Plagiarism | News
'Cloning' Most Common and Severe Form of Plagiarism, Survey Finds
Turnitin, a company that develops plagiarism detection and prevention tools, has released the results of a survey that identifies 10 types of plagiarism and ranks them according to frequency and severity. The survey included educators at the middle and high school and post-secondary levels.
Turnitin assigns a clever name to each of the 10 types of plagiarism to make them easier to understand and discuss. Blatant plagiarism, or the act of copying somebody else's work word-for-word, is called cloning, and according to the educators surveyed, it is both the most common and problematic form of plagiarism.
Two other common and problematic forms of plagiarism are called ctrl-c, work that copies significant portions from a single source without alteration or attribution, and mashup, work that copies material from multiple sources without alteration or attribution.
The survey found the least common forms of plagiarism to be the 404 error, work that includes inaccurate or fictitious citations, and the hybrid, work that includes copied passages with and without citation.
The least problematic forms of plagiarism were found to be the remix, work that paraphrases multiple sources, and the re-tweet, work that uses proper citation but follows the source's original wording and structure too closely.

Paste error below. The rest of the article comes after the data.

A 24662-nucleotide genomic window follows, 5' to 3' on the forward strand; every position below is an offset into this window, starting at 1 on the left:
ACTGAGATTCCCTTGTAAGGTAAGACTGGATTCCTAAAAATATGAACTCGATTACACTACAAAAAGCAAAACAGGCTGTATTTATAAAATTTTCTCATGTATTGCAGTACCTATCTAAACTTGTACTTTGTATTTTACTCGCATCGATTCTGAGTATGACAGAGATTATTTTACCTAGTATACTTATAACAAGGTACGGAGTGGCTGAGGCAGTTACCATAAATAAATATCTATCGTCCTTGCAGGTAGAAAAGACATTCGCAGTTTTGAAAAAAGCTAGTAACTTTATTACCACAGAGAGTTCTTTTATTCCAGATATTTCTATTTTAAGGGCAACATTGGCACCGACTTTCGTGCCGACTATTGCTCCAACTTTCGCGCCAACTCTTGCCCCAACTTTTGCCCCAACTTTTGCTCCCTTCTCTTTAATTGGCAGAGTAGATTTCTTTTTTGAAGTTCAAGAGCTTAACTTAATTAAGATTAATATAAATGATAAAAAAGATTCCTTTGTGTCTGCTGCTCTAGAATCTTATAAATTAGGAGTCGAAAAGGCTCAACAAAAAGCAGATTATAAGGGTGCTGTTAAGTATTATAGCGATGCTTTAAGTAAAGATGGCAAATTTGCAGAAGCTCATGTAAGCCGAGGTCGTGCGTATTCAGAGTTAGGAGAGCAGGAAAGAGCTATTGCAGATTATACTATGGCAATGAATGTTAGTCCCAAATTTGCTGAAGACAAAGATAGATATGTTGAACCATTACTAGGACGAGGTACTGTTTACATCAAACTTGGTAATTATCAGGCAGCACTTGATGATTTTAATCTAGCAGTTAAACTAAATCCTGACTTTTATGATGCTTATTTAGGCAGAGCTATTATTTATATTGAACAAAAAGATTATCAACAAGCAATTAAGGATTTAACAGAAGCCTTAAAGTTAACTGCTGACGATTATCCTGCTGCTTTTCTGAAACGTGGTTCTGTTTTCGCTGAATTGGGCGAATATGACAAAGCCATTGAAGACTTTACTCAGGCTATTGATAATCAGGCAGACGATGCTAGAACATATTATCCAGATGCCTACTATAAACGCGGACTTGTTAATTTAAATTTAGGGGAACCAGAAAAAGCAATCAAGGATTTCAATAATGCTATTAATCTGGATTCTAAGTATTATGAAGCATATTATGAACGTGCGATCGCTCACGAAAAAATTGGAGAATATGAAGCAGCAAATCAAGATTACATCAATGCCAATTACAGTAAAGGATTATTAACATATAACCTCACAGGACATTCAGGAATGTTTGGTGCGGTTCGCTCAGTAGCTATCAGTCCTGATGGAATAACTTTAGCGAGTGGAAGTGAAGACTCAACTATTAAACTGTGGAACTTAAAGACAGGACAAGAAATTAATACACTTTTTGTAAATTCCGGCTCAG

The report offers educators a number of recommendations for dealing with plagiarism. According to Turnitin, "academic policies too often take the approach of adopting a one size fits all response to plagiarism." The company suggests that severe forms of blatant plagiarism, such as cloning and ctrl-c, may warrant extreme responses, but lesser forms may simply require better education. In some cases, students may be plagiarising unintentionally simply because they aren't aware of the different forms of plagiarism.
Turnitin software provides originality reports that identify problems such as blatant copying, improper paraphrasing, and insufficient citation in student work. The company recommends sharing those reports with the students and using them as a learning tool.
"Nearly every school has an academic integrity policy, yet instructors tell us that blatant, intentional plagiarism is still frequently encountered," said Chris Harrick, vice president of marketing at Turnitin, in a prepared statement. "This study helps educators identify the nuances between the various forms of plagiarism and gives them some insights to effectively address plagiarism with their students."
The complete study is available at turnitin.com.
Leila Meyer is a technology writer based in British Columbia. She can be reached at firstname.lastname@example.org.